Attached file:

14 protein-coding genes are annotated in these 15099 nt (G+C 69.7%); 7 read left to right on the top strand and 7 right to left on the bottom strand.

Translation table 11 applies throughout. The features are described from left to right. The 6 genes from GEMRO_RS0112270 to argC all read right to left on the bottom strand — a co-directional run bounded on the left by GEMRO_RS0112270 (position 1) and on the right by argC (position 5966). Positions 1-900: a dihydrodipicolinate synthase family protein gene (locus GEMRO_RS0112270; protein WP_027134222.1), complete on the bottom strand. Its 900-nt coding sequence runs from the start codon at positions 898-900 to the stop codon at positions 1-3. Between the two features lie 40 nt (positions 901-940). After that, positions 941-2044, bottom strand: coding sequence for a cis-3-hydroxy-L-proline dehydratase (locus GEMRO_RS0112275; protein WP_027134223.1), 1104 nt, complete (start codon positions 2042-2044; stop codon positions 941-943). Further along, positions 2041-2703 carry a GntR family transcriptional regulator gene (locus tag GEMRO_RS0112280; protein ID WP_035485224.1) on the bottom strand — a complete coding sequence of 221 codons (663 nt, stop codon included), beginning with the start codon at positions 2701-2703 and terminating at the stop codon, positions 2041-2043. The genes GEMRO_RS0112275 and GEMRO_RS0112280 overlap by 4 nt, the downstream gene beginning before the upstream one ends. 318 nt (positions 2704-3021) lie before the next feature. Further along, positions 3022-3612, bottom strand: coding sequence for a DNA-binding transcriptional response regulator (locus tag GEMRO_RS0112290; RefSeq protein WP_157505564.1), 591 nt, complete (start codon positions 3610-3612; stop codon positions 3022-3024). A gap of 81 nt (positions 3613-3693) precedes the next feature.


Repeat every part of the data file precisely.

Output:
14 protein-coding genes are annotated in these 15099 nt (G+C 69.7%); 7 read left to right on the top strand and 7 right to left on the bottom strand.

Translation table 11 applies throughout. The features are described from left to right. The 6 genes from GEMRO_RS0112270 to argC all read right to left on the bottom strand — a co-directional run bounded on the left by GEMRO_RS0112270 (position 1) and on the right by argC (position 5966). Positions 1-900: a dihydrodipicolinate synthase family protein gene (locus GEMRO_RS0112270; protein WP_027134222.1), complete on the bottom strand. Its 900-nt coding sequence runs from the start codon at positions 898-900 to the stop codon at positions 1-3. Between the two features lie 40 nt (positions 901-940). After that, positions 941-2044, bottom strand: coding sequence for a cis-3-hydroxy-L-proline dehydratase (locus GEMRO_RS0112275; protein WP_027134223.1), 1104 nt, complete (start codon positions 2042-2044; stop codon positions 941-943). Further along, positions 2041-2703 carry a GntR family transcriptional regulator gene (locus tag GEMRO_RS0112280; protein ID WP_035485224.1) on the bottom strand — a complete coding sequence of 221 codons (663 nt, stop codon included), beginning with the start codon at positions 2701-2703 and terminating at the stop codon, positions 2041-2043. The genes GEMRO_RS0112275 and GEMRO_RS0112280 overlap by 4 nt, the downstream gene beginning before the upstream one ends. 318 nt (positions 2704-3021) lie before the next feature. Further along, positions 3022-3612, bottom strand: coding sequence for a DNA-binding transcriptional response regulator (locus tag GEMRO_RS0112290; RefSeq protein WP_157505564.1), 591 nt, complete (start codon positions 3610-3612; stop codon positions 3022-3024). A gap of 81 nt (positions 3613-3693) precedes the next feature.